"The liquidity risk component of the TIAA Real Estate Account separate account annual charge will increase from 0.20% to 0.24%, beginning August 1, 2019, which adversely impacts your cost to hold the account. After this charge takes effect, the estimated separate account annual charge in total will be 0.83%. The contractual maximum separate account annual charge is 2.50%. For more information regarding the expenses of the Account, please refer to the May 1, 2019 prospectus.
TIAA is including this notice in order to comply with the requirements of the New York Department of Financial Services Insurance Regulation 210."
A QUESTION (added). I assume this is only a part of the TREA liquidity guaranty (passed on to the investor/member). Does TIAA have a separate insurance or guaranty account to cover TREA in case of a commercial real estate market collapse? ANSWER: there's an extended discussion of this beginning on page 49 of the prospectus. That discussion notes, among other things, that the liquidity guarantee has not been exercised since June 2009.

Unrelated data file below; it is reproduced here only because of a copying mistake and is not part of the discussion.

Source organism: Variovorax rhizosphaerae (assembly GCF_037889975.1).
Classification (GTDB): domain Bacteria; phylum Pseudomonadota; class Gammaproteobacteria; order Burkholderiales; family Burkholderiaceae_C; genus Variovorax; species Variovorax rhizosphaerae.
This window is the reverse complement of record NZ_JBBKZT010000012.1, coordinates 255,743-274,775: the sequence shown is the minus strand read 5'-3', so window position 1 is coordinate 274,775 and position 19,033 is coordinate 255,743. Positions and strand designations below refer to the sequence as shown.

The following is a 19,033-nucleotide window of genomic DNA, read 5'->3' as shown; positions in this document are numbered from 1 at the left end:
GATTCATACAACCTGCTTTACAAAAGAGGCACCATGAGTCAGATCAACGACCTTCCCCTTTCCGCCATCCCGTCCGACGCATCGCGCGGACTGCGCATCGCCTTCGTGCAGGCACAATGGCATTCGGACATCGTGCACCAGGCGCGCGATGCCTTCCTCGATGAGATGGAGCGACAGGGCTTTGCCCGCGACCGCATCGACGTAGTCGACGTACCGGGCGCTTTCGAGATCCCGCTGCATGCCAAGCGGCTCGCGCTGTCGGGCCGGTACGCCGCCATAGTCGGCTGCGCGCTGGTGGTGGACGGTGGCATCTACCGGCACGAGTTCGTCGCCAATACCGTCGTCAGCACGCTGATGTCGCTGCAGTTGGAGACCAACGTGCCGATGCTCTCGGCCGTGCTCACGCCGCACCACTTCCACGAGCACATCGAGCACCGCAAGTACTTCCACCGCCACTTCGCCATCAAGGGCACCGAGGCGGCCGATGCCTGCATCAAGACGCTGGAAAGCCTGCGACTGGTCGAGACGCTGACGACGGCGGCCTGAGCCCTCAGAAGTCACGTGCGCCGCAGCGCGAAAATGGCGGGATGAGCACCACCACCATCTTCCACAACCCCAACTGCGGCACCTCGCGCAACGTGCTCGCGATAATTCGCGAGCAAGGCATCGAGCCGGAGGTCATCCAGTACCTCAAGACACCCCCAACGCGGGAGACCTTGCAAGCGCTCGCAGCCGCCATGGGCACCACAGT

I have always assumed that’s a risk assumed by the TIAA General Account. I recall several ratings agencies, in the past, citing the General Account's exposure to real estate.
Further, in the electronic. notice I received (I no longer get them in the mail) attention was drawn to the longstanding fact that TREA's ER can, contractually, go as high as 2.5.
TIAA can also shut down TREA. That's in my contract as well.
@Juris2 . I don't see any alternative to Liquidity Guarantee. But I have been asking what is this $500 million line of credit [unused, but TIAA pays at least 0.20% annually for it] plus $250 million option about?